The bag B can be secured to the arms 20, 30 in any convenient manner; in a preferred form of the invention, however, the bag is cuffed at the mouth portion, to provide an open tube so that it can be slipped, or threaded over the arms 20, 30. The bracket 10 is preferably mounted near the striker side of the door, so that the open ends of arms 20, 30 will extend towards the hinged side of the door. The operating mechanism can be so adjusted that the arms close as the door closes, and will hold the bag closed in advance of complete closing of the door, so that the arms will present little interference with the depending portion of a sink mounted in the cabinet, permitting high mounting of the bracket 10 and placing of a bag of substantial capacity, for example of 8 to 10 liters thereon. If a support shelf is provided at the bottom of the door, to take up some of the weight of contents which may be placed in the bag, the size of the bag can by substantially increased, that is more than doubled, without danger that the bag may tear near the mouth portion where it is suspended from the arms. If a non-cuffed bag is used, then it may be suspended from the arms by clips, snap-rods, or the like, as known.

Details of the suspension system for the bag and operation will best be understood by comparing the position of the arms in FIGS. 2, 3 and 4, which show the bag holder alone, with the bag omitted for purposes for clarity of drawing.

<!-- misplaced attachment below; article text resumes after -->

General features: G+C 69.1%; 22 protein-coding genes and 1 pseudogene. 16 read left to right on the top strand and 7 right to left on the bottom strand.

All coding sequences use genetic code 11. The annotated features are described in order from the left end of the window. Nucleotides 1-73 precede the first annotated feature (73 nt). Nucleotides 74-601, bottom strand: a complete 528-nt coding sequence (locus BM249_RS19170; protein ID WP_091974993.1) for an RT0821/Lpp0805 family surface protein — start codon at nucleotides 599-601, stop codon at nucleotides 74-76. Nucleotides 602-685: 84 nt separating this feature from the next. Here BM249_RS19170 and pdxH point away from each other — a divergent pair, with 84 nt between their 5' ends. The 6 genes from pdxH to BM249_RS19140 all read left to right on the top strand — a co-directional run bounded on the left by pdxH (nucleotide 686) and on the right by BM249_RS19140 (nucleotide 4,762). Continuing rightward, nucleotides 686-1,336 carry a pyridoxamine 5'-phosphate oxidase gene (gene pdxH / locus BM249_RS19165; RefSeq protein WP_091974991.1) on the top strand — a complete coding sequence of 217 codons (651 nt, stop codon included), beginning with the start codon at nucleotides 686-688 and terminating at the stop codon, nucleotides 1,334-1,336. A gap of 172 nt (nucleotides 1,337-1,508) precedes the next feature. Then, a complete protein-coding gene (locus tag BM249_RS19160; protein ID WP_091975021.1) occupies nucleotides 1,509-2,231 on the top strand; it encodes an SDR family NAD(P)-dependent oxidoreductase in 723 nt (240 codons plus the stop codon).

The movable arm 20 is pivoted over a pivot point 23 and has secured thereto an operating plate 24 which provides at an upturned edge 25 an attachment point for spring 40. Pivot 23 is journalled in bracket 10; bracket 10 provides an attachment point 11 for the other end of spring 40. Bracket 10 may, for example, be formed with a pair of parallel plates, that is to be essentially U-shaped with a bend of the U extending perpendicularly to the plane of the paper in FIG. 2, to provide suitable bearings for pivot 23; any other equivalent arrangement can be used.

The operating mechanism 50 comprises a rod 51 which is secured to a pivoted eye 52 held in a bracket 53 which, in turn, is secured to the frame F of the door. A pair of stops 54, 54', which may be adjustable along the length of rod 51 limit the amount of travel of rod 51 with respect to eye 52.

The arms 20, 30 may take various forms. In one form (FIGS. 2-4) the arms are articulated somewhat intermediate their length to provide arm portions 21, 31 and 22, 32 linked together by hinges 26, 36. Springs 27, 37 tend to press the outer arm portions 22, 32 together. The inner arm portions 21, 31 during operation, may spread apart (FIGS. 3, 4) until they reach the position shown in FIG. 1. The outer arm portions 21, 31 will have their tips biased into adjacent position, as seen in FIG. 1, by the springs 27, 37. If the size of the mouth opening of the arm is about the same as the length of the two arms taken together, then the springs may be omitted since the resiliency of the bag itself will tend to keep the open ends of arms 20, 30, in the position shown in FIG. 1, even when the inner arm portions 21, 31, are spread apart during operation as seen in FIG. 1.